• Do not agree, or ratify any schedule given to you, that is not commensurate with your sanely projected schedule. eg: can you demo monday? No, we are at least two months away from something that can be demo'ed. But your schedule says 3 weeks.. at the earliest, more likely to be two months.
  • Read up on your company policies, particularly around your rights, and how to escalate issues that affect the business reputation. Follow those processes.

You will be put under enormous pressure. You may lose your job, bonuses, special parking spot. You will likely be paraded before and used as a scape goat.

You may become subject to law suite. This is why you have kept your communications to prove that you followed due diligence.

It will pay to get training in how to consider, and then express your argument to a hostile audience. Things like public speaking, debate, assertiveness training will be helpful.

Sacrifice Quality

This is the vilest answer, but if you are stuck between two unrelenting businesses that will not negotiate on time, or features... and you cannot quit for whatever reason, and for some reason you cannot take the moral high ground of going down with your ship.

I personally do not condone sacrificing quality. I point this out to outline why this solution, is NOT A SOLUTION.

The problem is that the two parties are at war, and you are stuck in between them, which will inevitably lead to destruction around you. There are those whom intentionally or not will choose this action out of spite, pragmatism, or some other justification. It is certainly something to be aware and wary of in both yourself and in others.

Should this option be the one that is taken:

Please, place your dignity and morals in the bin - you cannot afford them. Welcome to a hell that you are personally tailoring for yourself.

You have a deadline, and a set of sentences that describe the end state of the system. Your role is to play the Genie of the lamp, you have been given an unreasonable request, your goal is to solve it with the least amount of effort, consideration, or thought while meeting the letter of the request. Don't mind the spirit of the request - it has already proven it cannot change the terms of the contract and can be sent to the same bin as your morals and dignity.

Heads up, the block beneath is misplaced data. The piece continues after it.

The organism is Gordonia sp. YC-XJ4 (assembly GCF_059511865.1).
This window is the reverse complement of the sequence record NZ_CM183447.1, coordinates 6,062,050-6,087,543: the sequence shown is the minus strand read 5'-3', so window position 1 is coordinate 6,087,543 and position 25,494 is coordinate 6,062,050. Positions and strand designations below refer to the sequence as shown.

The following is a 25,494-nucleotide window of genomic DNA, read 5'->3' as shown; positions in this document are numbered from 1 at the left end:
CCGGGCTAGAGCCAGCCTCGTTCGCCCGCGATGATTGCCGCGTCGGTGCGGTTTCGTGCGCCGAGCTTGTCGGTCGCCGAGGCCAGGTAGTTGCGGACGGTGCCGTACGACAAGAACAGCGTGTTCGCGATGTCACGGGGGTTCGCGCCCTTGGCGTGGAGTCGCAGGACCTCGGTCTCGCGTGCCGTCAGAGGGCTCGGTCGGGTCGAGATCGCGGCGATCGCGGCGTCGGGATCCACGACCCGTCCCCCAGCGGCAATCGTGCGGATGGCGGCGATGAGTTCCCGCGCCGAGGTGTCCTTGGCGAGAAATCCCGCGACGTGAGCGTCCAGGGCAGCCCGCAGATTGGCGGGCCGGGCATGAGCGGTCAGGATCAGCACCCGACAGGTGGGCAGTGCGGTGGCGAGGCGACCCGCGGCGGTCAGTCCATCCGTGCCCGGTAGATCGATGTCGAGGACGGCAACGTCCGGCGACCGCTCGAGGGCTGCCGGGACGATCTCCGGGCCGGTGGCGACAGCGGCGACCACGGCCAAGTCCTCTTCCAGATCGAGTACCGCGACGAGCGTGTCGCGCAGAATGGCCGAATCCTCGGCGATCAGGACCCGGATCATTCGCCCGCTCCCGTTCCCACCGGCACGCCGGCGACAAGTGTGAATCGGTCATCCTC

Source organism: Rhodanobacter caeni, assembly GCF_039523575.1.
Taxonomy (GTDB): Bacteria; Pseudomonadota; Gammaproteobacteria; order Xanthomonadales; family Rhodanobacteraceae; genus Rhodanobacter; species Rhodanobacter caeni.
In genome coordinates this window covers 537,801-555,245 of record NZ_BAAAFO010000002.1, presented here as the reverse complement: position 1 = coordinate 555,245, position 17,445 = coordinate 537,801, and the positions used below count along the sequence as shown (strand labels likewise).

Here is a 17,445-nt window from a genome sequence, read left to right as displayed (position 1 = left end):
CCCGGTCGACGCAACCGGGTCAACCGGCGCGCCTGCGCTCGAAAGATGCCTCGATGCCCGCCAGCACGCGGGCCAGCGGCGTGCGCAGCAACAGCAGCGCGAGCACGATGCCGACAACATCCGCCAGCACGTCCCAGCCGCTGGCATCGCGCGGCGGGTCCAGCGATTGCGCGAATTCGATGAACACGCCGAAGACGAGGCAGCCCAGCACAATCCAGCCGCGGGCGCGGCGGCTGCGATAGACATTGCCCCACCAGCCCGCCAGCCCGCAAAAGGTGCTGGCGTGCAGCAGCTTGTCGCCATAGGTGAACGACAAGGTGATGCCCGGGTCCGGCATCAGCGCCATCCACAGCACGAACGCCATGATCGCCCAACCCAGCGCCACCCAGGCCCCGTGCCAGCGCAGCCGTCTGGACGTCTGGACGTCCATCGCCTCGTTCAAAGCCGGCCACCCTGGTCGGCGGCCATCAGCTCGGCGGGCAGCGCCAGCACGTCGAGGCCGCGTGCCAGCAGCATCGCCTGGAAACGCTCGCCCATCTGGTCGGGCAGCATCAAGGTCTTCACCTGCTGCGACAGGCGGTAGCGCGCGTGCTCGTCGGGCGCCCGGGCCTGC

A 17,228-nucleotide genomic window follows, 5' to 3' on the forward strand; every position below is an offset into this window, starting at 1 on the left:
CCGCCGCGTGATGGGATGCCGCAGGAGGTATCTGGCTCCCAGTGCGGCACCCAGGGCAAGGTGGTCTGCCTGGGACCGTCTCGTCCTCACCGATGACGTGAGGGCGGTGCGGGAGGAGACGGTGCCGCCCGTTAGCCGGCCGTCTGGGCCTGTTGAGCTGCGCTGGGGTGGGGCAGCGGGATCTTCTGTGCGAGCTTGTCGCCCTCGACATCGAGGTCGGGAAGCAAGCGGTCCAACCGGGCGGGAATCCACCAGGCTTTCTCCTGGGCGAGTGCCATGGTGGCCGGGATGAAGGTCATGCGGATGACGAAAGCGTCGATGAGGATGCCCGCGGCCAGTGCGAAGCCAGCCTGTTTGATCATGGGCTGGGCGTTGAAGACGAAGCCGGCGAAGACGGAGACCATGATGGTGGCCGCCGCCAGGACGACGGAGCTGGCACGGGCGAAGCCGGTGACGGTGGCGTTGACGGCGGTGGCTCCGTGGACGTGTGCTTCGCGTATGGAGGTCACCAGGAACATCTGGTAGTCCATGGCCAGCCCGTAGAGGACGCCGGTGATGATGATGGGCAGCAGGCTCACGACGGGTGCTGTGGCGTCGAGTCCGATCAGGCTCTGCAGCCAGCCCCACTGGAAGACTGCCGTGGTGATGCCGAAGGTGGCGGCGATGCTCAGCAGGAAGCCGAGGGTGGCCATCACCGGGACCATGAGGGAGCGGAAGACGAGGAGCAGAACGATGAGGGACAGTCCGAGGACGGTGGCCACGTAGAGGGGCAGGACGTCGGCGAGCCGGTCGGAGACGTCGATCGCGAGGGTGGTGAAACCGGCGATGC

• Find every corner and take it. If your choice is between spending half a day or a full day on a "feature" spend half a day. Even if that will exact punishment on the next set of developers.
  • If there is a fluffy requirement find a blanket solution. eg: must be secure. Define this as uses SSL. Presume that the server box is secure. Thus you can store password credentials unencrypted. etc...
  • If there is a requirement that can be read two ways. Interpret it in the way that reduces implementation time. And rephrase the requirement in a stakeholder document that gets signed.
  • If at all possible satisfy a requirement by doing nothing. A paragraph explaining how this is provided by someone/something else is 100x faster than actually implementing it.
  • Don't bother with good engineering. Think novice programmer: code directly in the UI, spaghetti is king, always write more, never reuse.
  • If you have satisfied all requirements, every remaining moment is your bonus.

As an experienced engineer you will be capable of guessing which parts of the code will bite you early. These are the only pieces of code you should care about enough to do well.

But seriously don't let yourself ever be placed into this position. Push for one of the other solutions, even quitting is better. At least it sends the message clearly to both sides that this is not on.

Make your choice.

  • 5
    In a civilized country, provided employment law is adhered to a resigning employee cannot be held responsible for damages caused by his resignation. If the contracts says '2 weeks notice', give them two weeks notice and walk out the door with a clear unconscious. If you are a contractor, you have contract law to consider which may hold you to a higher level of responsibility.
    – mattnz
    Oct 25, 2019 at 3:20
  • @mattnz Good employment laws do make this easier, and less scary. Though there are still those who do get caught out. Particularly those who are less experienced, or caught in a sinking/vampiric company. There are many ways in which "damages" can be extracted: dismissal (they don't have to pay severance), bankruptcy (no one gets paid), loss of stock tied to a cool down clause, claw back clauses that require repayment of x years of bonus/subsidies, non-competition clauses that restrict future employment prospects, or intellectual property right waivers that could claim your future work.
    – Kain0_0
    Oct 25, 2019 at 5:40
  • I'm very skeptical that writing spaghetti code etc. will increase productivity. This assumes you get everything completely right the first time and don't need to touch to code again before delivery.